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More than 200,000 people died in the battle for Okinawa. The US has maintained a heavy military presence on the island since WWII, with the base highly unpopular with the locals and yet of crucial importance to Tokyo.
People on the southern Japanese island of Okinawa commemorated the 75th anniversary of the end of the WWII battle for the island on Tuesday.
More than 240,000 people died in the three-month battle of 1945, including 150,000 civilians, 77,000 Japanese soldiers, and 14,000 Americans, among others. It was the bloodiest battle in the Pacific War.
Unlike most other battles in the Pacific Theater, Okinawa was not evacuated and Okinawan people suffered immensely from both sides.
Many of the civilian deaths came from the forced drafting of locals by the Japanese Imperial Army, from forced suicides and from indiscriminate killing by US soldiers. More than 90% of the buildings on the island were destroyed
To date there are still tensions between mainland Okinawa and mainland Japan, which annexed the formerly independent islands in 1878.
The battle started on March 26 when US troops landed on the Kerama islands, west of the mainland. The US planned to use the island as a base from which to attack the rest of Japan.
After a grueling battle, US forces took the island, which proved to be strategically key. However, the planned land invasion never went ahead as Japan surrendered after nuclear bombs were dropped on Nagasaki and Hiroshima.
Since the war, the US has maintained a major presence on the island, despite strong opposition from the island.
Complaints against US troops
Tuesday's memorial service was held in the Peace Memorial Park in the city of Itoman, the site of the final stage of the battle. The ceremony was greatly reduced due to the pandemic.
Okinawa Governor Denny Tamaki spoke of the US presence in his speech at the ceremony, saying that despite accounting for just 0.6% of Japan's total land mass, it still has to host 70.3% of US military installations in the country.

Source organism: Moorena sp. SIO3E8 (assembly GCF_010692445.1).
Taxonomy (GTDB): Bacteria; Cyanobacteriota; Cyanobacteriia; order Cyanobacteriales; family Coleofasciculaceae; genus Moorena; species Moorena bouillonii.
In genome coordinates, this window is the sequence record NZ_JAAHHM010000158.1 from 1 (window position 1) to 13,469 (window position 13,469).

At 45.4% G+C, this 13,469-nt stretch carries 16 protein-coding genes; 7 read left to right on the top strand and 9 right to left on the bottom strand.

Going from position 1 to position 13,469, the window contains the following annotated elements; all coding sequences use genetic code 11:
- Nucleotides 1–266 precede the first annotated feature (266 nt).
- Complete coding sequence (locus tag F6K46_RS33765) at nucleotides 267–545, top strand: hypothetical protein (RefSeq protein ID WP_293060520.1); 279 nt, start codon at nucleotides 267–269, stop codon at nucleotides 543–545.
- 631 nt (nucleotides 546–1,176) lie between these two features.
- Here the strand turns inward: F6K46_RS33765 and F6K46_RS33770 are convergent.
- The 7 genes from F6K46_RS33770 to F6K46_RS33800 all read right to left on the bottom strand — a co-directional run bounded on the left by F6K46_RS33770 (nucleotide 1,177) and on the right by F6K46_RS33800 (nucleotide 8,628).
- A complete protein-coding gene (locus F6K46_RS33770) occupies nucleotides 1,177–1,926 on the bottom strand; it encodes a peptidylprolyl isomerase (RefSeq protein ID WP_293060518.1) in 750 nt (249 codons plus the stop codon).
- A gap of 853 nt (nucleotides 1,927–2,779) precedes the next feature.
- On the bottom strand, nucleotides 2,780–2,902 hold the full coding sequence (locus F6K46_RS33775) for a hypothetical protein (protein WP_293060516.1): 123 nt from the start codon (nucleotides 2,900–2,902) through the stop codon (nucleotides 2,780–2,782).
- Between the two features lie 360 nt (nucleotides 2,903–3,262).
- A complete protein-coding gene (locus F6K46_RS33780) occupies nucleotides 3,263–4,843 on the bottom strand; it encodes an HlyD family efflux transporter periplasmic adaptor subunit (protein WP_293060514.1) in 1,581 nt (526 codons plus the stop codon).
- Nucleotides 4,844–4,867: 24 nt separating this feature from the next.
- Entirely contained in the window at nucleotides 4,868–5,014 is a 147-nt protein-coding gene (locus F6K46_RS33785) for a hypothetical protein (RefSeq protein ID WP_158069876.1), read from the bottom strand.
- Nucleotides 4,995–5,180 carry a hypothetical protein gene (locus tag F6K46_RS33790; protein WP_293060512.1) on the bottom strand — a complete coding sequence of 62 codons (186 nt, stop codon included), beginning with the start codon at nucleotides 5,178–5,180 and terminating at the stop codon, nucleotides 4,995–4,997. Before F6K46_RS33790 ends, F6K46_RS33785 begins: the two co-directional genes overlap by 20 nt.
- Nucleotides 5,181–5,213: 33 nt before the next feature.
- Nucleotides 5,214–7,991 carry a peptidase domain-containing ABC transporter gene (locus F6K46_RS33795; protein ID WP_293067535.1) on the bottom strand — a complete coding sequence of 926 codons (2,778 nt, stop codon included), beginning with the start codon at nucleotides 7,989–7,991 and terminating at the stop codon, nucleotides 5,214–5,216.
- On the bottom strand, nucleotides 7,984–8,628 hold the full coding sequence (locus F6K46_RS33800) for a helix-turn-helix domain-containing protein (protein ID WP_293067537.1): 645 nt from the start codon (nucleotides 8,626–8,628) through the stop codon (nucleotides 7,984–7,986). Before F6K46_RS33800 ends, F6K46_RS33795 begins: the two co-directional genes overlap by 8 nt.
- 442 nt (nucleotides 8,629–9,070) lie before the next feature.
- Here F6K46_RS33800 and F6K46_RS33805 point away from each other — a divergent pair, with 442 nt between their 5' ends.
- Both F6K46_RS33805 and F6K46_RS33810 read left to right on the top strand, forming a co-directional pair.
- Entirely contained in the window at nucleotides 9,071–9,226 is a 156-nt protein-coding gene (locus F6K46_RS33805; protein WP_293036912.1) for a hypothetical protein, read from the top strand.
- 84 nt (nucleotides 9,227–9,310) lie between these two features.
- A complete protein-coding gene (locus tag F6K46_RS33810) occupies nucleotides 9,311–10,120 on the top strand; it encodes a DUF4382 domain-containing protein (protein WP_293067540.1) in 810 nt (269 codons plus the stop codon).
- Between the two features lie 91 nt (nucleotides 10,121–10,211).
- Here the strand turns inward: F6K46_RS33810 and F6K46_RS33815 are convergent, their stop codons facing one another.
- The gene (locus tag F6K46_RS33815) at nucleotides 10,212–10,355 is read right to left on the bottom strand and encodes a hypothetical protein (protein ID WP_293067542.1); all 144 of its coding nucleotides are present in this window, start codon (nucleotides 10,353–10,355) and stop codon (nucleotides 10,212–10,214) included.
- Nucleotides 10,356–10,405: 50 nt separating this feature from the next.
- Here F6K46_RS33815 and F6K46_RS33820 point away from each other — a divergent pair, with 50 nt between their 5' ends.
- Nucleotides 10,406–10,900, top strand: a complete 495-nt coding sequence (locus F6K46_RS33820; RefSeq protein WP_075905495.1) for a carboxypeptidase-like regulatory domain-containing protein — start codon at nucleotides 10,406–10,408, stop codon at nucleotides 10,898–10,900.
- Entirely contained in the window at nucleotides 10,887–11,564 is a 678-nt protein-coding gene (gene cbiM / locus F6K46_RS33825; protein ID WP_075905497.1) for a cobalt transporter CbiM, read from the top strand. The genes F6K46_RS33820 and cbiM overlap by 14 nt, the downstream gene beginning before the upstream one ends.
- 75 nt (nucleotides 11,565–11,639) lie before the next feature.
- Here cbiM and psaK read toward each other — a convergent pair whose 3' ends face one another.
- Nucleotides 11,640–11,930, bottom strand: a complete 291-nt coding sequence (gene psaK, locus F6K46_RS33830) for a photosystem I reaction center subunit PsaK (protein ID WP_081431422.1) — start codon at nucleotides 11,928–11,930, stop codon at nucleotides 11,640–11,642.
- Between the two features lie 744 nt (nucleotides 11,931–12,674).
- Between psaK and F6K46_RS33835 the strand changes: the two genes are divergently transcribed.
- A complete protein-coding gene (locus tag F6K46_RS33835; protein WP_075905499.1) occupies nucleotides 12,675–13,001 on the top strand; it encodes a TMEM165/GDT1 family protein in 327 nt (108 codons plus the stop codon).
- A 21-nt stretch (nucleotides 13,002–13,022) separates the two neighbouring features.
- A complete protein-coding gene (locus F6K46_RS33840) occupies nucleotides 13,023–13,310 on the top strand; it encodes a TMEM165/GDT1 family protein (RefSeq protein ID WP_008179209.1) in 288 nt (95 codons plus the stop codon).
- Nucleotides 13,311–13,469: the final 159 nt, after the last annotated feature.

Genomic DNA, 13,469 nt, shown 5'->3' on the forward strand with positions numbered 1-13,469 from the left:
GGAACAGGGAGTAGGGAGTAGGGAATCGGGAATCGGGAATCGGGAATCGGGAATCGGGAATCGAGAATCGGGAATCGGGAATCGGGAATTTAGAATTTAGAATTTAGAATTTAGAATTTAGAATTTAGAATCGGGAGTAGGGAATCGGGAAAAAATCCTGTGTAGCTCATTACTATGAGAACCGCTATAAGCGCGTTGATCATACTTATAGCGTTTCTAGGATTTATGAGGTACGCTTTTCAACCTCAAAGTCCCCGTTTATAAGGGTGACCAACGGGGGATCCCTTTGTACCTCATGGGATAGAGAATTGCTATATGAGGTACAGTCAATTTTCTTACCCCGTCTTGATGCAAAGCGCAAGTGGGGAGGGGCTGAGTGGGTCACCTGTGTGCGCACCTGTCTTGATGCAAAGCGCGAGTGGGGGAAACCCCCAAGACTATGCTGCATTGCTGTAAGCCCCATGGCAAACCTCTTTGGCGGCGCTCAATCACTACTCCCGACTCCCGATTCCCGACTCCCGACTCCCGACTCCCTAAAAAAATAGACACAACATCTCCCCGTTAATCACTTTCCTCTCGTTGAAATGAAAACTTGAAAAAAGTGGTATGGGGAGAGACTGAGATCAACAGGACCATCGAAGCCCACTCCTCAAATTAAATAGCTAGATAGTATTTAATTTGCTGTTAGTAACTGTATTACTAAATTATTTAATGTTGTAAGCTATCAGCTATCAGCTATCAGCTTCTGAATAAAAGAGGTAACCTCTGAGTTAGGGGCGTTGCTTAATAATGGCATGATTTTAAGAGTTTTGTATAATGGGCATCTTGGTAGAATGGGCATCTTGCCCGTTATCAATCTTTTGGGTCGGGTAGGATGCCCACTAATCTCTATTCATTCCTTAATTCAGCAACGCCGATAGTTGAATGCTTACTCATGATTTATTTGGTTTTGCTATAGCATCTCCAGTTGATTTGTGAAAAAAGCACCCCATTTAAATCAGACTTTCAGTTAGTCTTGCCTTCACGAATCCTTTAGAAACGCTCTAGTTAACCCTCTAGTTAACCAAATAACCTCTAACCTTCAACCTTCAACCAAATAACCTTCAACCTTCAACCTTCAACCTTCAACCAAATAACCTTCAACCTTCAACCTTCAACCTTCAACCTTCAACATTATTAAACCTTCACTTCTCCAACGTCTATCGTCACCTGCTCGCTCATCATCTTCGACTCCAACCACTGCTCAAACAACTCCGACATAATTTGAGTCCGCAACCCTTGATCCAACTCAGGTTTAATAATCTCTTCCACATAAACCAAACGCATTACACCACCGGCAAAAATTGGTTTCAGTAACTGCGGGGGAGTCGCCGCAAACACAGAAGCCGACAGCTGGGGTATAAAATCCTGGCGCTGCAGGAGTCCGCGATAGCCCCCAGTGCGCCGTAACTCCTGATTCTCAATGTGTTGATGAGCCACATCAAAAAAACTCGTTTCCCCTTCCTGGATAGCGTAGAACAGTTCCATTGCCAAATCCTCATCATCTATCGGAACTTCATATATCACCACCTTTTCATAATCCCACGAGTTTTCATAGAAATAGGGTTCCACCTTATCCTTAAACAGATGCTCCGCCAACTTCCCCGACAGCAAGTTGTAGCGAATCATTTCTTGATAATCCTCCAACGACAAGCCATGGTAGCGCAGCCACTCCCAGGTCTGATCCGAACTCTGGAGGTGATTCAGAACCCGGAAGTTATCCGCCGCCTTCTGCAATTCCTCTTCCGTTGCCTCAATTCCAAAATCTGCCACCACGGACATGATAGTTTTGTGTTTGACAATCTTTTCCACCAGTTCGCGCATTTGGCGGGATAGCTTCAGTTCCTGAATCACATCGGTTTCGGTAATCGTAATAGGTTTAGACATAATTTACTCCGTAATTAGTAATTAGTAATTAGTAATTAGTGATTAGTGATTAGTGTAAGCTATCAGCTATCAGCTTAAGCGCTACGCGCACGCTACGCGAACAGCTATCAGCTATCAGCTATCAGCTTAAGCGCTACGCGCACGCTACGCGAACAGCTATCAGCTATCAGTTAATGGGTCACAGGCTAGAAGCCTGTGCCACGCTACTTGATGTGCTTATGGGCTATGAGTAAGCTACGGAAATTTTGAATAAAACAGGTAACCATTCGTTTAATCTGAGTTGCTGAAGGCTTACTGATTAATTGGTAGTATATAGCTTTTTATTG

He said that crimes and accidents committed by US service personnel, aircraft noise and environmental problems such as water pollution "have continued to cause an enormous impact on the livelihoods of Okinawans."
"Since the end of the war, even when Okinawa was deprived of human rights and self-governance under the US occupation, we have steadily walked on the path of reconstruction and development while protecting our culture and sincerity we inherited from our ancestors,'' Tamaki said.
The tropical island, closer to Taiwan than to Japan's main islands, has a large fishing industry but is economically reliant on Japanese holidaymakers and resident US troops.
Call for nuclear disarmament
Tamaki said the tragic history of the island must be remembered accurately and passed on to younger generations.
Today, many people live in places of conflict, or face poverty, discrimination and environmental pollution, and the fear and economic impact from the coronavirus have further divided societies, he said. It was therefore more important than ever for everyone to tolerate differences, trust each other and cooperate, he said.
"We must gather our wisdom and push forward to achieve nuclear weapons ban, war renouncement and lasting peace," Tamaki said.
aw/msh (AP, dpa)